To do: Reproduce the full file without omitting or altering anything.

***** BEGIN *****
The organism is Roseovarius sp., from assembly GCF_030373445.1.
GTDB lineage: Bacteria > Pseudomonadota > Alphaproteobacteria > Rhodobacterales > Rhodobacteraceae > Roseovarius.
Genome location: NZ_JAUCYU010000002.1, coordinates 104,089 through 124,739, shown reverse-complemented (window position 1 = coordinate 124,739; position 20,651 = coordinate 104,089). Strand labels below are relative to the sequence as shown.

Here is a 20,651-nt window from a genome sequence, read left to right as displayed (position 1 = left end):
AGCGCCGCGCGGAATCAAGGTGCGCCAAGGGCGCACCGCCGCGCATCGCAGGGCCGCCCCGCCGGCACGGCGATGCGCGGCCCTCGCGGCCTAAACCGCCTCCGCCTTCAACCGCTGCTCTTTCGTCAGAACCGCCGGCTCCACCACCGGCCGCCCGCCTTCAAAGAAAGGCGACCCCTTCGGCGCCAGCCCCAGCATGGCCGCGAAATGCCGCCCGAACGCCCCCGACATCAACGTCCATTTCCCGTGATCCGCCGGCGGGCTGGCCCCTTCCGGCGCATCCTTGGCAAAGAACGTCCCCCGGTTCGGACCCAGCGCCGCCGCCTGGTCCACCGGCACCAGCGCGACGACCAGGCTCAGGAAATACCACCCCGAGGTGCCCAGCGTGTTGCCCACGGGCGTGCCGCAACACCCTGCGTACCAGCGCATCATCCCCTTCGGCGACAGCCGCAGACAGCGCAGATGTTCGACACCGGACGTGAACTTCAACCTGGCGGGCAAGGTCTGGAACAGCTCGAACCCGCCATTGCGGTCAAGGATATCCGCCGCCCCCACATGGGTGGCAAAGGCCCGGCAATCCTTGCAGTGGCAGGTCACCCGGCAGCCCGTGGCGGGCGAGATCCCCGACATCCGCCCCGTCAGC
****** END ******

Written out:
The organism is Roseovarius sp., from assembly GCF_030373445.1.
GTDB lineage: Bacteria > Pseudomonadota > Alphaproteobacteria > Rhodobacterales > Rhodobacteraceae > Roseovarius.
Genome location: NZ_JAUCYU010000002.1, coordinates 104,089 through 124,739, shown reverse-complemented (window position 1 = coordinate 124,739; position 20,651 = coordinate 104,089). Strand labels below are relative to the sequence as shown.

Here is a 20,651-nt window from a genome sequence, read left to right as displayed (position 1 = left end):
AGCGCCGCGCGGAATCAAGGTGCGCCAAGGGCGCACCGCCGCGCATCGCAGGGCCGCCCCGCCGGCACGGCGATGCGCGGCCCTCGCGGCCTAAACCGCCTCCGCCTTCAACCGCTGCTCTTTCGTCAGAACCGCCGGCTCCACCACCGGCCGCCCGCCTTCAAAGAAAGGCGACCCCTTCGGCGCCAGCCCCAGCATGGCCGCGAAATGCCGCCCGAACGCCCCCGACATCAACGTCCATTTCCCGTGATCCGCCGGCGGGCTGGCCCCTTCCGGCGCATCCTTGGCAAAGAACGTCCCCCGGTTCGGACCCAGCGCCGCCGCCTGGTCCACCGGCACCAGCGCGACGACCAGGCTCAGGAAATACCACCCCGAGGTGCCCAGCGTGTTGCCCACGGGCGTGCCGCAACACCCTGCGTACCAGCGCATCATCCCCTTCGGCGACAGCCGCAGACAGCGCAGATGTTCGACACCGGACGTGAACTTCAACCTGGCGGGCAAGGTCTGGAACAGCTCGAACCCGCCATTGCGGTCAAGGATATCCGCCGCCCCCACATGGGTGGCAAAGGCCCGGCAATCCTTGCAGTGGCAGGTCACCCGGCAGCCCGTGGCGGGCGAGATCCCCGACATCCGCCCCGTCAGC